Thank you Phil, for filling us in on the details. Many of us know how glutenous and obtuse the SFMTA has become, but you can’t repeat the details and facts too often, for those who haven’t figured it out yet. The nerve of these folks who want more money when they don’t spend what they have wisely. Garbage in, as they say.
SFMTA IS TOO BIG AND OUT OF CONTROL. This sounds like a familiar song. This Muni problem is NOT RELATED TO MONEY.  SFMTA has the money to hire and train, they just can’t figure out how to do the one job they have money for. Could it be that they are farming the job out to incompetent contractors, and SFMTA is too busy hiring and training overpaid managers, lobbyists (to convince state representatives to change state laws that punish car owners), and PR firms (to convince the voters to pony up $3 billion in 2014)? Five management positions paying over $!00K were listed last week.
TIME TO TRIM THE SAILS. CUT OUR LOSES. CHANGE THE PLAN. Everyone should send letters to the Supervisors and MTA Board letting them know how you feel about the bang up job the SFMTA is doing and how likely you are/are not to vote to give them more money.

Chain Reaction Of Injures After Muni Bus Falls Apart

by – excerpt

An accident involving the overhead equipment above a San Francisco Municipal Railway bus injured four people downtown this morning, fire and Muni officials said.
The 31-Balboa bus was near Market and Main streets around 10:30 a.m. when the accident occurred, authorities said.
A rope connecting to the overhead poles on the bus came loose and struck a nearby bus stop sign, Muni spokesman Paul Rose said.
The sign hit an adult leading a group of schoolchildren on a field trip and also hit one of the children, fire spokeswoman Mindy Talmadge said.
Those two both fell onto another adult and child. All four suffered minor injuries and were taken to a hospital as a precaution, Talmadge said… (more)

The sad state of Muni vehicles and equipment is well documented. Most of the city’s lawsuits involve the SFMTA. When will the city officials quite approving transfer of Muni funds from Muni operations to non-Muni projects?
Let your supervisors know you want the SFMTA to
FIX THE MUNI FIRST! contact city officials

Muni’s contribution to San Francisco’s mental health

By: Melissa Griffin : sfexaminer.com – excerpt

Each year, the American College of Sports Medicine ranks the nation’s 50 largest metropolitan areas in its American Fitness Index. San Francisco ranked fourth this year, behind Minneapolis-St. Paul, Washington, D.C., and Portland, Ore. The Greater Bay Area gets good marks for the fact that almost 15 percent of people take public transportation to work, but low marks for “percent of days when mental health was not good.”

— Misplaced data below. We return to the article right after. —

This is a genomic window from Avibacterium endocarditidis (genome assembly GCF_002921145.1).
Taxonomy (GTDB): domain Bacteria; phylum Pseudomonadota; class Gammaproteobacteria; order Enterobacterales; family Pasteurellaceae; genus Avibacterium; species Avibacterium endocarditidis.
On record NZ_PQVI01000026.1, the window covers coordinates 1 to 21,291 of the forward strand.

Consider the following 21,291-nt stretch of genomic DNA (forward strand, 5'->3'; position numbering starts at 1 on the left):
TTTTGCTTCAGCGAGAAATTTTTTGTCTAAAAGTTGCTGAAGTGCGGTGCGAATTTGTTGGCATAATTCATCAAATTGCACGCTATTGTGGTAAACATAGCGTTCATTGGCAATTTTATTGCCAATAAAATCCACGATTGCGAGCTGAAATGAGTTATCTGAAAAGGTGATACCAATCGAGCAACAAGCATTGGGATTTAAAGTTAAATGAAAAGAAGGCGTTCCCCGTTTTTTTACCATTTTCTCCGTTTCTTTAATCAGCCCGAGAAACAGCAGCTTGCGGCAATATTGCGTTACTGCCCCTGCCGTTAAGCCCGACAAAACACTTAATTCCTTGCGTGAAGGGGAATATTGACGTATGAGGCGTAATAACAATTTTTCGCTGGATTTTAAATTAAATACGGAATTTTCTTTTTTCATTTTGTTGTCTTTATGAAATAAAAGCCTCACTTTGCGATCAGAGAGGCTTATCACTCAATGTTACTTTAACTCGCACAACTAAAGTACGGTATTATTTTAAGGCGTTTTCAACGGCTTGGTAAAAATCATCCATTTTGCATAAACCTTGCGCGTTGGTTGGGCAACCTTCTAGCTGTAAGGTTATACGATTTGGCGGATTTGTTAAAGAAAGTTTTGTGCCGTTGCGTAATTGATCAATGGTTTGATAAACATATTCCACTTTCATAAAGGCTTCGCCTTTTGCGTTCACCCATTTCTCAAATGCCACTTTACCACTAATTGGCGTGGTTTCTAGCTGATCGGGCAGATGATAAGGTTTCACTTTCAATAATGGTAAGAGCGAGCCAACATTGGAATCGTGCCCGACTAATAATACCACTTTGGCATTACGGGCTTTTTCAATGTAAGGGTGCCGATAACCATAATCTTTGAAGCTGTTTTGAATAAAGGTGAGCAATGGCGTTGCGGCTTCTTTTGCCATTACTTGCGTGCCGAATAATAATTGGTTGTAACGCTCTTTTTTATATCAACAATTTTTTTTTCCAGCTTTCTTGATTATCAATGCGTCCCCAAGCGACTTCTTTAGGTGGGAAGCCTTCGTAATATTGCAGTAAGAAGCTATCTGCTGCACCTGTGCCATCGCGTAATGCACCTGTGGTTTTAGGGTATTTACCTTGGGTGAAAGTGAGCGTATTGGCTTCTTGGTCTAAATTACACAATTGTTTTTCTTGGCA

These things may be related.
Supervisor Scott Wiener has made it his mission to find a way to improve our public-transportation system, holding hearing after hearing on the status of Muni and its budget. Those meetings can be very depressing…
Reiskin will be coming to the Board of Supervisors this year to ask for $120 million in revenue bonds to make a small dent in the $2.2 billion needed in transportation infrastructure improvements. Additionally, the voters will be considering a vehicle license fee (likely in November 2014) expected to bring in $70 million per year to the general fund, where it will promptly be spent on things San Franciscans do not use every day…
Wiener is considering putting a measure on the same ballot with the fee to force the use of the new income for updating the physical transit system. Wiener also is considering a surcharge on tickets to events for the same purpose. Either proposal would need the approval of voters.
At the recent hearing, Reiskin acknowledged that, to get additional money, “We need to earn the credibility to get that support.”
No kidding… (more)

San Francisco’s Transit Planning Process Threatens Market Street’s Revival

krfarr.com – excerpt

When Kieran Farr recently resigned from the Geary Street BRT Advisory Committee, he stated, “what I’ve seen in the past 6 years has been a severe disappointment during which I have lost trust in America’s regulatory framework to enact effective transit improvements.” Farr acted after planners announced that Bus Rapid Transit on Geary— a decade old idea set to be implemented in 2012—has been pushed back to 2020. But as Farr also noted, delay in implementing transit projects is less a national problem than a San Francisco one. The Geary BRT experience shows how the city’s seemingly endless transit and community planning processes discourage rather than foster public participation. Now the challenge is for the city to avoid similar diversions and delays in transit plans for Central Market, especially as “new ideas” have emerged that threaten the community consensus for the area…
That’s why talk of shifting buses from Mission to Market and sending bicyclists in the reverse direction is so troubling. While I understand that “all options must be explored,” and believe in “keeping an open mind,” that Market Street is seriously being considered as a transportation hub for above-ground buses rather than bicycles is entirely inconsistent with the vision for the street that emerged from the community planning process… (more)

RELATED:
Market Street overhaul rethinks Mission too